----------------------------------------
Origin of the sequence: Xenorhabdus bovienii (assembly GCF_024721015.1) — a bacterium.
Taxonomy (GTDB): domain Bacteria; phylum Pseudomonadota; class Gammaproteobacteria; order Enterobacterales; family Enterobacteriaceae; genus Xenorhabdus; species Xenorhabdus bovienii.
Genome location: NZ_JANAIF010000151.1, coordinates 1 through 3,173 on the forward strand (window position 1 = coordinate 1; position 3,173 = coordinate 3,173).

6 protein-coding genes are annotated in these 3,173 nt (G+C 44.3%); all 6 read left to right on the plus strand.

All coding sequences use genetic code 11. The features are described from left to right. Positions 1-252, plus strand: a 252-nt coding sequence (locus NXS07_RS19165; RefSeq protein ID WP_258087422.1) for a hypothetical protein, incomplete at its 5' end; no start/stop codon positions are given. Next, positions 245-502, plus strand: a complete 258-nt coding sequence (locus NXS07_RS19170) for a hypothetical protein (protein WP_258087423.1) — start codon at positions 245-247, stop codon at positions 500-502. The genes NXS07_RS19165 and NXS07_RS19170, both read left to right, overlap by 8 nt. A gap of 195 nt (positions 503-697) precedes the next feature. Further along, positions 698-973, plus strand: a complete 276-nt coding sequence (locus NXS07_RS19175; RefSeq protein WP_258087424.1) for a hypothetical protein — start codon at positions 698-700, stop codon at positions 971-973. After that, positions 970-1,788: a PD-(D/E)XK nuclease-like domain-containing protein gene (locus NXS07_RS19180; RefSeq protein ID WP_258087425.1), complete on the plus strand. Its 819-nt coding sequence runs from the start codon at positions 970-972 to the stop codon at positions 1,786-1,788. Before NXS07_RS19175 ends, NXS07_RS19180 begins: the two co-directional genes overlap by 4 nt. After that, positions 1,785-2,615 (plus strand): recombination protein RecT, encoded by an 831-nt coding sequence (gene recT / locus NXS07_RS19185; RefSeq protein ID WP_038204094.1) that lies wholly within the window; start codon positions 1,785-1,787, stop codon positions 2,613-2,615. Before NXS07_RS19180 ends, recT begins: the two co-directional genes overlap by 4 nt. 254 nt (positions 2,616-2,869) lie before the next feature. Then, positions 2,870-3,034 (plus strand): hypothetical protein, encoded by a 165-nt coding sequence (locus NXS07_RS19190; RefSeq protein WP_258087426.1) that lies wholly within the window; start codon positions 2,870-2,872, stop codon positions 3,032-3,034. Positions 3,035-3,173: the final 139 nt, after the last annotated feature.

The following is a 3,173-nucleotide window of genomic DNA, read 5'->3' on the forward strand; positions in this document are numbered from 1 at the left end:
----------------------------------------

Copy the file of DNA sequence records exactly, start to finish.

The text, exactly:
Origin of the sequence: Xenorhabdus bovienii (assembly GCF_024721015.1) — a bacterium.
Taxonomy (GTDB): domain Bacteria; phylum Pseudomonadota; class Gammaproteobacteria; order Enterobacterales; family Enterobacteriaceae; genus Xenorhabdus; species Xenorhabdus bovienii.
Genome location: NZ_JANAIF010000151.1, coordinates 1 through 3,173 on the forward strand (window position 1 = coordinate 1; position 3,173 = coordinate 3,173).

6 protein-coding genes are annotated in these 3,173 nt (G+C 44.3%); all 6 read left to right on the plus strand.

All coding sequences use genetic code 11. The features are described from left to right. Positions 1-252, plus strand: a 252-nt coding sequence (locus NXS07_RS19165; RefSeq protein ID WP_258087422.1) for a hypothetical protein, incomplete at its 5' end; no start/stop codon positions are given. Next, positions 245-502, plus strand: a complete 258-nt coding sequence (locus NXS07_RS19170) for a hypothetical protein (protein WP_258087423.1) — start codon at positions 245-247, stop codon at positions 500-502. The genes NXS07_RS19165 and NXS07_RS19170, both read left to right, overlap by 8 nt. A gap of 195 nt (positions 503-697) precedes the next feature. Further along, positions 698-973, plus strand: a complete 276-nt coding sequence (locus NXS07_RS19175; RefSeq protein WP_258087424.1) for a hypothetical protein — start codon at positions 698-700, stop codon at positions 971-973. After that, positions 970-1,788: a PD-(D/E)XK nuclease-like domain-containing protein gene (locus NXS07_RS19180; RefSeq protein ID WP_258087425.1), complete on the plus strand. Its 819-nt coding sequence runs from the start codon at positions 970-972 to the stop codon at positions 1,786-1,788. Before NXS07_RS19175 ends, NXS07_RS19180 begins: the two co-directional genes overlap by 4 nt. After that, positions 1,785-2,615 (plus strand): recombination protein RecT, encoded by an 831-nt coding sequence (gene recT / locus NXS07_RS19185; RefSeq protein ID WP_038204094.1) that lies wholly within the window; start codon positions 1,785-1,787, stop codon positions 2,613-2,615. Before NXS07_RS19180 ends, recT begins: the two co-directional genes overlap by 4 nt. 254 nt (positions 2,616-2,869) lie before the next feature. Then, positions 2,870-3,034 (plus strand): hypothetical protein, encoded by a 165-nt coding sequence (locus NXS07_RS19190; RefSeq protein WP_258087426.1) that lies wholly within the window; start codon positions 2,870-2,872, stop codon positions 3,032-3,034. Positions 3,035-3,173: the final 139 nt, after the last annotated feature.

The following is a 3,173-nucleotide window of genomic DNA, read 5'->3' on the forward strand; positions in this document are numbered from 1 at the left end: